The two hybrid creatures, zhenmushou tomb guardian creatures, alternately qitou, are each seated upright, full frontal, rigid, and menacing. Supported on stiff frontal legs locked at the knees, one with bovine hooves, the other with claws, each planted on a horseshoe-shaped plinth. The shoulders are high, wide and squared, their chests puffed up and thrust forward, their svelte lower bodies resting on haunches and each with a ridge of spikes lining the spine. Their huge heads are planted on neckless bodies, one with roughly feline characteristics, the other more human in nature, the first with a single horn flanked by two smaller horns rising from the head and massive brows shading the sunken eyes while its wide mouth opens to reveal huge teeth. Sharply pointed angular ears flank the head. The other is equipped with a single upright horn, leaf-like ears stretching horizontally from the sides of the head, the eyes deeply sunken, with a pig-like snout and mouth pulled into a scowl. The buff-colored earthenware retains remnants of the original pigment, mainly the green still intact.
Tomb protecting agents were a necessity to secure graves against unwanted comings and goings. The physical appearance of animal or human-like members of such an entourage changed with time and locale but always present with a sense of steadfast purpose and to a greater or lesser degree with fearsome intention. Closely related guardian figures in materials, construction, and style have been recovered from Tang-period tombs in Henan province, the most likely date and provenance of the present pair. Among published examples, one in a Beijing collection has many features in common with the lion-headed guardian (fig.1). Two further published examples are each related in specific ways to the more human-faced creature, both excavated in Gongyi, Henan province (figs. 1-3). Two is the dominant magic number for such figures, the pairs of beings providing, it was hoped, sufficient protection, although further individuals could be added to the retinue, a bow to safety in numbers.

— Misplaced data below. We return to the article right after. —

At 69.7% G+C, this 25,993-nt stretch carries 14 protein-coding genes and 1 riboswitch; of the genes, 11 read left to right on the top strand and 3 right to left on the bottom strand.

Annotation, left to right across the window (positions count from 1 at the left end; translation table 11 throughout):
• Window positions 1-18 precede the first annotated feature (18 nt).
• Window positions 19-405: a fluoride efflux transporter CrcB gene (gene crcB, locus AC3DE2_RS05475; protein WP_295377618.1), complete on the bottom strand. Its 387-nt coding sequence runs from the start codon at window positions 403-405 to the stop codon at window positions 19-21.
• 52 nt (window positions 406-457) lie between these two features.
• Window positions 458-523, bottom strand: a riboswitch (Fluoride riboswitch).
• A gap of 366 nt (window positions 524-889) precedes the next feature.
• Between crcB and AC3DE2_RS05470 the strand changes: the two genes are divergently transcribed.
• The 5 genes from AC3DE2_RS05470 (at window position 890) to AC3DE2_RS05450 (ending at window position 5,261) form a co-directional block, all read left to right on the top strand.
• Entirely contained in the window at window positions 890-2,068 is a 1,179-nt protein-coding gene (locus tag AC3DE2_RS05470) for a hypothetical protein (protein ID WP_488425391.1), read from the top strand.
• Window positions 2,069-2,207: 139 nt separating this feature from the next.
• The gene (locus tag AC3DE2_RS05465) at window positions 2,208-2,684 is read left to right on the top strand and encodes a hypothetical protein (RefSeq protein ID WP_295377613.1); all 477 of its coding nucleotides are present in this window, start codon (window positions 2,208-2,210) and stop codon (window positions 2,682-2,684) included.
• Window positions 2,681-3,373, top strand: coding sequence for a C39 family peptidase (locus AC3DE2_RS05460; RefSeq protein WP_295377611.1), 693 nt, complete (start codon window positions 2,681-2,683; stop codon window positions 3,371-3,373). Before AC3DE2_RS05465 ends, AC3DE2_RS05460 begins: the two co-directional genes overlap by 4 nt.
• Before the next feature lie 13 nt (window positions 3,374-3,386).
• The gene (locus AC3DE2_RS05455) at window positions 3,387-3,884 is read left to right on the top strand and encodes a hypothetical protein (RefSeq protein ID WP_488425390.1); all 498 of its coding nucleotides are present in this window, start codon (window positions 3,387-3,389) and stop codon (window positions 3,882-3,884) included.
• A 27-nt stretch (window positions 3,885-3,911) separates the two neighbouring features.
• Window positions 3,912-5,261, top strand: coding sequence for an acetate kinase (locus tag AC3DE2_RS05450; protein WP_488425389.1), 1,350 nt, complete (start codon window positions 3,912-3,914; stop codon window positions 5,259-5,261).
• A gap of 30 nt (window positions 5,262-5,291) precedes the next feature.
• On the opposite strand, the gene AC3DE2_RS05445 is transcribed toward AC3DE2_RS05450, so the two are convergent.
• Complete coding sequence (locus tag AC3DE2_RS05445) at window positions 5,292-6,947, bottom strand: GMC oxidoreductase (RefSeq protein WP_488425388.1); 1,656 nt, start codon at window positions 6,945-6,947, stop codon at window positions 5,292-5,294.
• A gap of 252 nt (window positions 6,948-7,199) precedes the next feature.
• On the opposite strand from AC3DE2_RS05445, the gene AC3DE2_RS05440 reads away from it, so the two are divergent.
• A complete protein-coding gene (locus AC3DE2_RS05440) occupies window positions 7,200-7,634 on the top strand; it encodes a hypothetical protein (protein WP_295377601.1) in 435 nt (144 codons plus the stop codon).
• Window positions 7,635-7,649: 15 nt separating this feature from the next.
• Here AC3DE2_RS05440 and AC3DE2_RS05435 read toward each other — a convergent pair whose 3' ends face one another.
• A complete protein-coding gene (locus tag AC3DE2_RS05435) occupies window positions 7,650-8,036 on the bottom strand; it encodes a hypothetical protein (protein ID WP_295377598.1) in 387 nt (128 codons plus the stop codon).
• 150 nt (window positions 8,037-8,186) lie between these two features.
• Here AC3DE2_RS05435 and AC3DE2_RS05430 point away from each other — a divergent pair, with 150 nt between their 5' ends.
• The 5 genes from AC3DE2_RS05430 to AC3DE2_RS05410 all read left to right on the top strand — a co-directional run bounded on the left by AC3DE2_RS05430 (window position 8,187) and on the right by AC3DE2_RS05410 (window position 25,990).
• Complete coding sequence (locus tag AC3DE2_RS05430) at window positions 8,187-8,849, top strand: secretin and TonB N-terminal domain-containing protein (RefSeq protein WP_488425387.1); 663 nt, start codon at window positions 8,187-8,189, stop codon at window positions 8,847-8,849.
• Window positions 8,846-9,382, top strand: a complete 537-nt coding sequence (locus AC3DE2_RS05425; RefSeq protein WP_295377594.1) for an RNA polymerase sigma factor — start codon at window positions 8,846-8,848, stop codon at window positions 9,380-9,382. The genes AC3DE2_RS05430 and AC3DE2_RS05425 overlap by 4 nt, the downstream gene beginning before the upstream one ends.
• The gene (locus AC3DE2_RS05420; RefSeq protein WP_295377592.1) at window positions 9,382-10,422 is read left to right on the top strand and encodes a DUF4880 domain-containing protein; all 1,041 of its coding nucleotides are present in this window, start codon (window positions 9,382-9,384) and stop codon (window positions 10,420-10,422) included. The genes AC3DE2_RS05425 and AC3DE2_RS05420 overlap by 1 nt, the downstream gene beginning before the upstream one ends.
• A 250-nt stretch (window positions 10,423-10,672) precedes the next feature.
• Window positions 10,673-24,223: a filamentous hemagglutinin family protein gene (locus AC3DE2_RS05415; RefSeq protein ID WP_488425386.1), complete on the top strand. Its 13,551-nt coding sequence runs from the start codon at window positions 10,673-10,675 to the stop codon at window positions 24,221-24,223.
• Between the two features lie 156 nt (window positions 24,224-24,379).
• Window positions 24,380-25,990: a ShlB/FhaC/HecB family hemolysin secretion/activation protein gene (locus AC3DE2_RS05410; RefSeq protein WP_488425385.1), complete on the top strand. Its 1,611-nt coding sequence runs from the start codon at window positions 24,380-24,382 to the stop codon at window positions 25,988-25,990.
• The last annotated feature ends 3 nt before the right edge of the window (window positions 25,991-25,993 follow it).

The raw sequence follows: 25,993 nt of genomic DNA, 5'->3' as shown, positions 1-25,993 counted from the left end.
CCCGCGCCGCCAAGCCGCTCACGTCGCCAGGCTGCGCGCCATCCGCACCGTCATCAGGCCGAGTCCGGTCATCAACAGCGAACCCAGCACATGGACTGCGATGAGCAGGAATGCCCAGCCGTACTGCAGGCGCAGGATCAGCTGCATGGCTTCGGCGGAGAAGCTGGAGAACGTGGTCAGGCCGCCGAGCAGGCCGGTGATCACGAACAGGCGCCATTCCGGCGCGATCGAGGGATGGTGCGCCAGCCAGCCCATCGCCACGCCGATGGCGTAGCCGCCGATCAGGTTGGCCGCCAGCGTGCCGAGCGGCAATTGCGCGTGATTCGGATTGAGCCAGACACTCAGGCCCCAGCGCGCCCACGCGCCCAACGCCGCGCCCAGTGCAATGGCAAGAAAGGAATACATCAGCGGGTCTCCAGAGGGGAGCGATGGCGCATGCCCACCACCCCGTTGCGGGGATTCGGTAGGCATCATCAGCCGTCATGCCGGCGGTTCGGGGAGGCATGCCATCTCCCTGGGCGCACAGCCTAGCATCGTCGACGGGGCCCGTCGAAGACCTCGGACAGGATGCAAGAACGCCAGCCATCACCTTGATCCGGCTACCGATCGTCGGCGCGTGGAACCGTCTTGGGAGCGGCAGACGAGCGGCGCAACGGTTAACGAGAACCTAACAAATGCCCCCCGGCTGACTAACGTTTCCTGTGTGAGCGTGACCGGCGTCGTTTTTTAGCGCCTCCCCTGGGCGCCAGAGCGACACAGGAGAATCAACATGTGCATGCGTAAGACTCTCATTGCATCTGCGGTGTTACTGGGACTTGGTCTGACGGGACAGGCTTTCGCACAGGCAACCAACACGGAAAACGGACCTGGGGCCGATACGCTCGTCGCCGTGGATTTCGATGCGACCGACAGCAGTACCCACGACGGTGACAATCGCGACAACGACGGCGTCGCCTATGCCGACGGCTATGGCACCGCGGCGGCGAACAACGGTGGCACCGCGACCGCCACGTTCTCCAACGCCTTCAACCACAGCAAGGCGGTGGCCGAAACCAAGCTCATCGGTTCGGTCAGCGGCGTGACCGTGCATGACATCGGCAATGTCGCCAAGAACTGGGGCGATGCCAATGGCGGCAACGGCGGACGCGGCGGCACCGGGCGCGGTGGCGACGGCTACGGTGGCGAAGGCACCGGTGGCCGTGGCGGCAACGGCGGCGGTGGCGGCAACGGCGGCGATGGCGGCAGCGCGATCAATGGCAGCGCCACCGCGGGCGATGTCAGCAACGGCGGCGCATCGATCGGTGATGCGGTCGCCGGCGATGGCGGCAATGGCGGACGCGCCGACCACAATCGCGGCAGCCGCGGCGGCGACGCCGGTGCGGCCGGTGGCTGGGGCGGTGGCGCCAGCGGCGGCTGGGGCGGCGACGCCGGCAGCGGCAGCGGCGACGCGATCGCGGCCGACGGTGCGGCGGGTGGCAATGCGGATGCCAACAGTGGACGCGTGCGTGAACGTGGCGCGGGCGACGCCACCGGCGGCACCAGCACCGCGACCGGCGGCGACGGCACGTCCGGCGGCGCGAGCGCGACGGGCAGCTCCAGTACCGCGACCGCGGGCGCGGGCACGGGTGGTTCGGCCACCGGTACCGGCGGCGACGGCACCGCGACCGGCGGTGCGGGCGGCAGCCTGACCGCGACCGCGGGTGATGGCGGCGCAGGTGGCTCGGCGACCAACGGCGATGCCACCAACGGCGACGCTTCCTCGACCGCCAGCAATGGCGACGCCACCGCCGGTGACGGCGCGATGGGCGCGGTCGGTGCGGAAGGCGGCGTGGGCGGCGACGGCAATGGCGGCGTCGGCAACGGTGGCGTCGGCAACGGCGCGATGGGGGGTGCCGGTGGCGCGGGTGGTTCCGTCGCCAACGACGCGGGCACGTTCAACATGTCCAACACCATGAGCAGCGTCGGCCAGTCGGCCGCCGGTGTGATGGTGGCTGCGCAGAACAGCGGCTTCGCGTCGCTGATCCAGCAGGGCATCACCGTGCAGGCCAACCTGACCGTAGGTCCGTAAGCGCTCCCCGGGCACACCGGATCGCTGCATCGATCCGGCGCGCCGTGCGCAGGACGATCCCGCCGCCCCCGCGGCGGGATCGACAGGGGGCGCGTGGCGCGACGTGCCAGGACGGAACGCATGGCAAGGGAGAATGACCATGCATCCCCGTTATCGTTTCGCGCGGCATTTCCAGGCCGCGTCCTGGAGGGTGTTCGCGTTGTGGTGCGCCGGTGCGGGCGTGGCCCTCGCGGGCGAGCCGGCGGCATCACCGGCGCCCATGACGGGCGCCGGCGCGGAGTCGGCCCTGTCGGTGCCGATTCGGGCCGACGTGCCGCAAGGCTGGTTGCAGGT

Fig. 1: Zhenmushou earthenware figure, h. 50.0 cm., Tang dynasty, 8th century, Tongguzhai collection, Beijing, after Wang Qinglu, Zhonggu minzang wenwu jianshang congshu: Taoyung duoying, Beijing, 2006, fig. 183.
Fig. 2: Zhenmushou earthenware figure, h. 41.5 cm., Tang dynasty, 8th century, excavated from a tomb in Gongyi, Henan province, Zhengzhou Cultural Relics Archaeological Research Institute, after Zhongguo guda zhenmu shenwu, Beijing, 2004, no. 90.
Fig. 3: Zhenmushou earthenware figure, h. 62.2 cm., Tang dynasty, 8th century, excavated from the site of a power plant, Gongyi, Henan province, Zhengzhou Cultural Relics Archaeological Research Institute, after Zhongguo guda zhenmu shenwu, Beijing, 2004, no. 184.